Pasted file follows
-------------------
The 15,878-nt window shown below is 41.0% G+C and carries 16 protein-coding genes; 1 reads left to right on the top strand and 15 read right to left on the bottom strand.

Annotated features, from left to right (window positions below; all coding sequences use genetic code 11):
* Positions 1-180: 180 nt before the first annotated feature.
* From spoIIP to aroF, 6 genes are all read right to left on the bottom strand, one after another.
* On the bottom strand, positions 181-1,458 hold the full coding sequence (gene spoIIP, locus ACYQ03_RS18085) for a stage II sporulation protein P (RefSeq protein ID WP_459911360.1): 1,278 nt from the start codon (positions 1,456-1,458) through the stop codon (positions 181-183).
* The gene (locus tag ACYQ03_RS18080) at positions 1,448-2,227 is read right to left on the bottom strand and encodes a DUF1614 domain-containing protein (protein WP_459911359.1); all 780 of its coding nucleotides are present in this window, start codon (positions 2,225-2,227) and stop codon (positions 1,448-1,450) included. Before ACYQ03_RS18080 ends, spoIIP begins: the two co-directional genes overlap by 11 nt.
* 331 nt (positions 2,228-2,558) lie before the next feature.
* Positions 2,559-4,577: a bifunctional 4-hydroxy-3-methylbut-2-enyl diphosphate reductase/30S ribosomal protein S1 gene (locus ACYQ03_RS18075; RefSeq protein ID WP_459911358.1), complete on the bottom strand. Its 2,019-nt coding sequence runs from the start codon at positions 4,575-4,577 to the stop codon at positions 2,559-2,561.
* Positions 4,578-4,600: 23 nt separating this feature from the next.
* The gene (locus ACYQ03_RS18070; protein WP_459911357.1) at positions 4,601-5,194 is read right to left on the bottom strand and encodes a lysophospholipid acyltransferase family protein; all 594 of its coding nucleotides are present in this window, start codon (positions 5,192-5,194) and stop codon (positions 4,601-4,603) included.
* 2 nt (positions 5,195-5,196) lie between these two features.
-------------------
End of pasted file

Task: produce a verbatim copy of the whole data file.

The 15,878-nt window shown below is 41.0% G+C and carries 16 protein-coding genes; 1 reads left to right on the top strand and 15 read right to left on the bottom strand.

Annotated features, from left to right (window positions below; all coding sequences use genetic code 11):
* Positions 1-180: 180 nt before the first annotated feature.
* From spoIIP to aroF, 6 genes are all read right to left on the bottom strand, one after another.
* On the bottom strand, positions 181-1,458 hold the full coding sequence (gene spoIIP, locus ACYQ03_RS18085) for a stage II sporulation protein P (RefSeq protein ID WP_459911360.1): 1,278 nt from the start codon (positions 1,456-1,458) through the stop codon (positions 181-183).
* The gene (locus tag ACYQ03_RS18080) at positions 1,448-2,227 is read right to left on the bottom strand and encodes a DUF1614 domain-containing protein (protein WP_459911359.1); all 780 of its coding nucleotides are present in this window, start codon (positions 2,225-2,227) and stop codon (positions 1,448-1,450) included. Before ACYQ03_RS18080 ends, spoIIP begins: the two co-directional genes overlap by 11 nt.
* 331 nt (positions 2,228-2,558) lie before the next feature.
* Positions 2,559-4,577: a bifunctional 4-hydroxy-3-methylbut-2-enyl diphosphate reductase/30S ribosomal protein S1 gene (locus ACYQ03_RS18075; RefSeq protein ID WP_459911358.1), complete on the bottom strand. Its 2,019-nt coding sequence runs from the start codon at positions 4,575-4,577 to the stop codon at positions 2,559-2,561.
* Positions 4,578-4,600: 23 nt separating this feature from the next.
* The gene (locus ACYQ03_RS18070; protein WP_459911357.1) at positions 4,601-5,194 is read right to left on the bottom strand and encodes a lysophospholipid acyltransferase family protein; all 594 of its coding nucleotides are present in this window, start codon (positions 5,192-5,194) and stop codon (positions 4,601-4,603) included.
* 2 nt (positions 5,195-5,196) lie between these two features.